Minolta Himatic 9: Flood Cleaning Shutter and Cleaning Viewfinder, also applies to the 7, 7s, and 11.

I bought this camera in 1969, my first 35mm camera, and a whole Summer of mowing Lawns. I was 11.

The viewfinder had enough haze built up to make focusing difficult- last CLA was 1976. Time to clean it, I'm a lot better at fixing cameras than I was in 1976.

Tools required: Flat Head screwdriver, I used a Wiha 260 1.5x40, and a pair of fine needle nosed pliers.

This took a few minutes.

1) The Hot Shoe and PC cord are wired to the body, and this is easy to break. Have something to lay the top on while working on the camera in the upright position.
2) The shutter release button has TWO parts, and the small metal stem can fall out into the body when you remove the top. Remove the top with the camera on its back.
3) Washers: one on each end of the rewind shaft. I reassembled the rewind shaft after removing it to keep the washers in place.

When reassembling- lay the camera and top on their side, put the two-piece release in place on the top piece, then slide the top into place.

A Gotcha: I'm preparing instructions for the much less common AL-E Minolta Rangefinder of 1965.

Before taking the top off the camera, use a marker to place a dot on the outside of the eyepiece. After 55 years, the cement holding the optic failed, and the eyepiece fell out as I took the top off. I was lucky that the cement still on the glass told me how to orient it correctly when re-assembling.
Unexpected "Gotcha"-

Most cameras, I use a fairly thick self-sticking "foamie" cut from a sheet from the craft department at Walmart.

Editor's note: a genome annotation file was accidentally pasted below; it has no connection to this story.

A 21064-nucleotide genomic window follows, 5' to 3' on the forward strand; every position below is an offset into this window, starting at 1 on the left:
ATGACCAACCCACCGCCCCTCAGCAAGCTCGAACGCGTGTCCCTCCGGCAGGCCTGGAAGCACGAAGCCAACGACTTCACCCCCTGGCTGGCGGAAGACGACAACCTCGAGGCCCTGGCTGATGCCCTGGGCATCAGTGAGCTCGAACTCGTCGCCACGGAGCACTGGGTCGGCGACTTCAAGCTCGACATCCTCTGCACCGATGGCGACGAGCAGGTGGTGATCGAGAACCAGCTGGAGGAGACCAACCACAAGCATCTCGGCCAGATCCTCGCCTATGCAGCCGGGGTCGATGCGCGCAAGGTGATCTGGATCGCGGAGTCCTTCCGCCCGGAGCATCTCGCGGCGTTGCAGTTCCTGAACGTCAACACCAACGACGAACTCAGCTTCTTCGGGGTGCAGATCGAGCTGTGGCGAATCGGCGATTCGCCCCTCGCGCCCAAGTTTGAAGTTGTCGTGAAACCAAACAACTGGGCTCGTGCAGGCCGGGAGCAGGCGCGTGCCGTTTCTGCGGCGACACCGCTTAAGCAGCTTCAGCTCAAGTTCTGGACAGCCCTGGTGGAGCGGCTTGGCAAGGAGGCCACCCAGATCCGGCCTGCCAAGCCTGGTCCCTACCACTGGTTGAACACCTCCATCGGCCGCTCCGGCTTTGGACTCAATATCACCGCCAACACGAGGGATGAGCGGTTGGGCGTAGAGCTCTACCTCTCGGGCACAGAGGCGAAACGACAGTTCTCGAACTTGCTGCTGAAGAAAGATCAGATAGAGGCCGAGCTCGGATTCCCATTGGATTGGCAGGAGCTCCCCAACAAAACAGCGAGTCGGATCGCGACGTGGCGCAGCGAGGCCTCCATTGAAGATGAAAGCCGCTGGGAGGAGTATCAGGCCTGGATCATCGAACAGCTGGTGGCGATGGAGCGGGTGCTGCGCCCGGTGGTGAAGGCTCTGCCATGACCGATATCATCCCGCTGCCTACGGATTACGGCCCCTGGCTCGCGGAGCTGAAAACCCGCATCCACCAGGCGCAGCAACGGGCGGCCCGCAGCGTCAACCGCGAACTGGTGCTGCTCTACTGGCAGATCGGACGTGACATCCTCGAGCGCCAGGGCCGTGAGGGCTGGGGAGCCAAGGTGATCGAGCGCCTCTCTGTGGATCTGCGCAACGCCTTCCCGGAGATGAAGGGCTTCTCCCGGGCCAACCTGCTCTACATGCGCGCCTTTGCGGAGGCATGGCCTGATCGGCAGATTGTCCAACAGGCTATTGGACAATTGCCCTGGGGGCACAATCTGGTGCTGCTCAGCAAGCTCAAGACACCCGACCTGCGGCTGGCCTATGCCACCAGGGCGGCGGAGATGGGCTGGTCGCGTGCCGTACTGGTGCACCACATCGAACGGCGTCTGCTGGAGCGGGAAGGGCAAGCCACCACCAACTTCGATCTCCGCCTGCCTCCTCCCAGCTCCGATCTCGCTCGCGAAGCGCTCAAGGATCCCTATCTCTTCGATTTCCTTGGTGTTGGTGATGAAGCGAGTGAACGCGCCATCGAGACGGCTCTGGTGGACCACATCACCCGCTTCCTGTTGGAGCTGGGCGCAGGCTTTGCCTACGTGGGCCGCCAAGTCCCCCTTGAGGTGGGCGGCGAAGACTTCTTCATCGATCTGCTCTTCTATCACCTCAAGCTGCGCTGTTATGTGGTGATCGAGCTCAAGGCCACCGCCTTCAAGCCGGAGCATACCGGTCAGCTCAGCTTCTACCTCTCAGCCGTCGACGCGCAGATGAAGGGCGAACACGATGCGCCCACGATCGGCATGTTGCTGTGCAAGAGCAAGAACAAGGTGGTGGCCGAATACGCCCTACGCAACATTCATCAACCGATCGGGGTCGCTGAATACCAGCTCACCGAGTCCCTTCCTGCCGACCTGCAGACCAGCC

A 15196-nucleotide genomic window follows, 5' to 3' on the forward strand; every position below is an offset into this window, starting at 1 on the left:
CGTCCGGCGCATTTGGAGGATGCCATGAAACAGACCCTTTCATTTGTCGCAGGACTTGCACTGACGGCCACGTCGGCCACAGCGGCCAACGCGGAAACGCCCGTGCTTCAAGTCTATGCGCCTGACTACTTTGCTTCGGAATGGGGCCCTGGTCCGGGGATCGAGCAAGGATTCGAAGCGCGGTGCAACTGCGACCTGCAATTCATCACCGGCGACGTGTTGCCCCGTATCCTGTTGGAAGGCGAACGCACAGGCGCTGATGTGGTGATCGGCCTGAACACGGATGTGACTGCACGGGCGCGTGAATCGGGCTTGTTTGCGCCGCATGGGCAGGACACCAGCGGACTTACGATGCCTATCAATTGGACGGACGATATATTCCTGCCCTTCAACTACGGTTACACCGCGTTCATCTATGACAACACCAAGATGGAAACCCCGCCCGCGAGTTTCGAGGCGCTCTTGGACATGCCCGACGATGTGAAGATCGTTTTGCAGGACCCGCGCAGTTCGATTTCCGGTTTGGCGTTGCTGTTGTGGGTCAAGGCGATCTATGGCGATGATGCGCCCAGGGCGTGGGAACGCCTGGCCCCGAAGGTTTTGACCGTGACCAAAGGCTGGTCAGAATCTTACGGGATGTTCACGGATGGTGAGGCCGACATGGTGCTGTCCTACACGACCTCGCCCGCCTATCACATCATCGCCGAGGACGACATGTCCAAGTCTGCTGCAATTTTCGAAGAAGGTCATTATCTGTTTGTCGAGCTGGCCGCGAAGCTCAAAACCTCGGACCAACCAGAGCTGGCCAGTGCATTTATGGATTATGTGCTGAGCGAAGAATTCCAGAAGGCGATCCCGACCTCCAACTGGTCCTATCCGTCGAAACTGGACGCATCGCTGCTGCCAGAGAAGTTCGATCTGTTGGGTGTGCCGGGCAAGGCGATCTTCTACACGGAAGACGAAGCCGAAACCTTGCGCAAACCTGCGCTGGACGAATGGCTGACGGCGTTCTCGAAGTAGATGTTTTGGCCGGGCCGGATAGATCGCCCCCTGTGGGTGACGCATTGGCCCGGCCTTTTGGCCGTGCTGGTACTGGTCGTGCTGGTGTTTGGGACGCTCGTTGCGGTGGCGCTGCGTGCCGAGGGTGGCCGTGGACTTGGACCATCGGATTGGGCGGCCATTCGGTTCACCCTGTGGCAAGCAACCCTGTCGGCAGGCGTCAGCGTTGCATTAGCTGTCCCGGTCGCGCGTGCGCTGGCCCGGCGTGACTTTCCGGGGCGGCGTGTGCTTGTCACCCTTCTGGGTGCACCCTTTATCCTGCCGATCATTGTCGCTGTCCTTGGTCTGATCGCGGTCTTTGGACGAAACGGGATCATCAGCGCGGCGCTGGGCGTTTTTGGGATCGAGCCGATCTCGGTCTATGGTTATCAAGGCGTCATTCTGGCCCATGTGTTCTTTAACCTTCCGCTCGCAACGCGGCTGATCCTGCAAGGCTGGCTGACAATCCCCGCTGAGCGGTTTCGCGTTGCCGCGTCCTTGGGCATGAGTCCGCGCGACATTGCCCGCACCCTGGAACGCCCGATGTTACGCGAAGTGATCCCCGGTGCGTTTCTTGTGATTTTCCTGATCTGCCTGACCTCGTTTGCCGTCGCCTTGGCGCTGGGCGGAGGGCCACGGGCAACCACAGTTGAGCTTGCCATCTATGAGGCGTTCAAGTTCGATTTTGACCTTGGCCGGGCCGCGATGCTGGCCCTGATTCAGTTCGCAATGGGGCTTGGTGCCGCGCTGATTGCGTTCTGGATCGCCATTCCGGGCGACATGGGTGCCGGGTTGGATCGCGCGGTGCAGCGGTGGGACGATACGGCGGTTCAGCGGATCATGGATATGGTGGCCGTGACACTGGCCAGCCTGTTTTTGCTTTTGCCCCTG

Cannot use it for the HM-9: this will cause the back to jam. I ended up using self-sticking felt, sheet found at a sewing store.

The thicker foam worked for the Minolta AL-E that I just cleaned and replaced the seals.
For $25 I bought another HiMatic 9 off Ebay because it had the metal lens cap and original box- the camera was listed as not working. I'm happy, the Himatic 9 that I bought 50 years ago looks like new, and now has the cap I lost decades ago and a box. The camera: looks like someone spilled a coke on it many decades ago, and the stuff had crystallized into the lever advance, eyepiece (not the beamsplitter or mirror), rewind, outer flat glass, hot shoe. On top of this: the shutter was not working. The meter- was working and is accurate, the RF is accurate. The last HM9 that I got for $20 looks mint, but the meter is broken- as in the galvanometer floats freely. After looking under the top deck at the meter- more than what I wanted to try. SO- nothing to lose, went for flood cleaning the shutter.

Tools required: Flat head screw driver, very sharp tip needle nosed pliers, optical spanner, rubber cork, lots of Q-Tips, ronsolol, 99% pure isopropyl alcohol. Flat surface: I use an old cafeteria tray layers with thin bubble wrap and paper towels, and an ice-cube tray to put parts in order of access.